Rectifier

Discussion in 'The Projects Forum' started by KCHARROIS, Jul 25, 2012.

  1. KCHARROIS

    Thread Starter Member

    Jun 29, 2012
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    Hello everybody,

    Is it possible to rectify a wireless signal to DC? Would a bridge rectifier consisting of shotkey diodes and then using caps work?

    Thanks
     
  2. Papabravo

    Expert

    Feb 24, 2006
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    The magnitude of a typical WiFi signal is orders of magnitude smaller than the forward voltage drop of a Schottky diode. If look at the power levels of RF signals you can receive, the noise floor is about -135 dBm. The signals a couple of dBm higher. So that is 13 orders of magnitude smaller than a milliwatt. So it's like nanovolts and femtoamps. It is hard to imagine being able to produce useable DC power from a wireless signal
     
  3. KCHARROIS

    Thread Starter Member

    Jun 29, 2012
    292
    1
    But if the signal were to be amplified first wouldnt you be able too?
     
  4. BillB3857

    Senior Member

    Feb 28, 2009
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    Isn't that how AM radios work????
     
  5. Papabravo

    Expert

    Feb 24, 2006
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    So doesn't it take DC power to build an amplifier to feed the rectifier to feed the cap to what purpose. The process results in a net loss of power. Why would you do that?
     
  6. Papabravo

    Expert

    Feb 24, 2006
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    No. The purpose of an AM receiver is not to produce DC power. The purpose of an AM receiver is to convert the RF energy into AF energy that can be converted to mechanical energy by driving the speaker cone.
     
  7. #12

    Expert

    Nov 30, 2010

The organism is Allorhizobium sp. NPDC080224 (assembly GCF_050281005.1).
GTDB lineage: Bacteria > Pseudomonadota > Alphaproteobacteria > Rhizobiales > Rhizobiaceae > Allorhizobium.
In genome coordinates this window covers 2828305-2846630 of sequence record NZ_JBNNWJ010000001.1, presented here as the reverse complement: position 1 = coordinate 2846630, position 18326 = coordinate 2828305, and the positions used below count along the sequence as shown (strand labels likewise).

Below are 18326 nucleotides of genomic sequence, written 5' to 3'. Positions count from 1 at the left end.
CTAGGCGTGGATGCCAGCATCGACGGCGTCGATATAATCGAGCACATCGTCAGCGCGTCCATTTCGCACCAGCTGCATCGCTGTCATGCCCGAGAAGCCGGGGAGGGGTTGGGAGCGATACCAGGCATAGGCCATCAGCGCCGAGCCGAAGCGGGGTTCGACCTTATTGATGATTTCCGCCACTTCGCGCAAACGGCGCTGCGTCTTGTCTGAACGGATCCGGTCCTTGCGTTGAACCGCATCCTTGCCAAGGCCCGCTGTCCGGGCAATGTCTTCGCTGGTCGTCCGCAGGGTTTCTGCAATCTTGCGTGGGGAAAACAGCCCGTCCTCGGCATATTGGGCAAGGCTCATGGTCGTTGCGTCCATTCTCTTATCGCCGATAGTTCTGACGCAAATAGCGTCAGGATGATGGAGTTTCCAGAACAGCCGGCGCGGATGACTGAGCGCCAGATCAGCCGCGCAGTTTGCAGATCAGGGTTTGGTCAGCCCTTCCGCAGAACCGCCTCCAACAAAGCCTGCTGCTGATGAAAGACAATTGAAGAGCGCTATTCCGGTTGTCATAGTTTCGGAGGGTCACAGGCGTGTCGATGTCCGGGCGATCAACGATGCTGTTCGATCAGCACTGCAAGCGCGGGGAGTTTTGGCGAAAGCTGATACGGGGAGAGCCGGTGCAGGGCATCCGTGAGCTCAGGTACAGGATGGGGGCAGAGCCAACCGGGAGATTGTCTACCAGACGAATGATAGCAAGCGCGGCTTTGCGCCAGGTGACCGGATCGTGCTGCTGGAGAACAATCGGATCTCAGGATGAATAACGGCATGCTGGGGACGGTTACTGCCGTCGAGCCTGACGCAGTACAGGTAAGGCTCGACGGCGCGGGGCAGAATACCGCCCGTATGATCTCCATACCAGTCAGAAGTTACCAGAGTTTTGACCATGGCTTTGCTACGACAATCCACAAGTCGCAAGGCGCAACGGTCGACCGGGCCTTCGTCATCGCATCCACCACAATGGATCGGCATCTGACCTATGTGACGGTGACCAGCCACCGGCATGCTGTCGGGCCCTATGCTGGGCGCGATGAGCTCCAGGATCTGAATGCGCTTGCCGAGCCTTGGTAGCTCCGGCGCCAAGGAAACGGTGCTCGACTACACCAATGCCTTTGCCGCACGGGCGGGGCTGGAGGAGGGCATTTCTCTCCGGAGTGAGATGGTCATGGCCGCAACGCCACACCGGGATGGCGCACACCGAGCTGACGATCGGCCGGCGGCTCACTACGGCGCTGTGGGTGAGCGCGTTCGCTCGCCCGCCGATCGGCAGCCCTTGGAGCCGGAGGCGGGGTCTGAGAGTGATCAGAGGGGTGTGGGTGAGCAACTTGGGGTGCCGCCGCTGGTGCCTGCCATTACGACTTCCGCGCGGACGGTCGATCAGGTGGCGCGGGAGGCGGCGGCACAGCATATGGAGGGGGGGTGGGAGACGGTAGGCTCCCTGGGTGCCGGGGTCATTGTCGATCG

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    Umm...I believe the question was about using a rectifier to turn AM broadcast energy into something amplifiable. The same idea crossed my mind. Tuned circuit > rectifier > something changed about the voltage. It's still not a power supply but it seems to indicate that broadcast level energy can be rectified.
     
  8. bertus

    Administrator

    Apr 5, 2008
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    KCHARROIS and #12 like this.
  9. KCHARROIS

    Thread Starter Member

    Jun 29, 2012
    292
    1
    Thanks for the replies, bertus the field strentgh idea will work great thanks again.
     
  10. KCHARROIS

    Thread Starter Member

    Jun 29, 2012
    292
    1
    Another concern of mine is how strong are wireless signals when received. Say I have a transmitter sending a signal of about 50 mW how much power will I receive at the receiver end thats about 10 meters away? The antenna will simply be a copper wire.
     
  11. Papabravo

    Expert

    Feb 24, 2006
    10,138
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    For short wavelength signals used in WiFi, those distances are many wavelengths so you are out of the near field. In the far field the signal strength falls off as 1 over d squared. One way of combating this is to use directional antennas. A piece of wire is pretty far away from being a directional antenna. My guess is that from a 50 mW transmitter you will be dealing with micro volt signals.

    The only way to find out for sure is to run the experiment.
     
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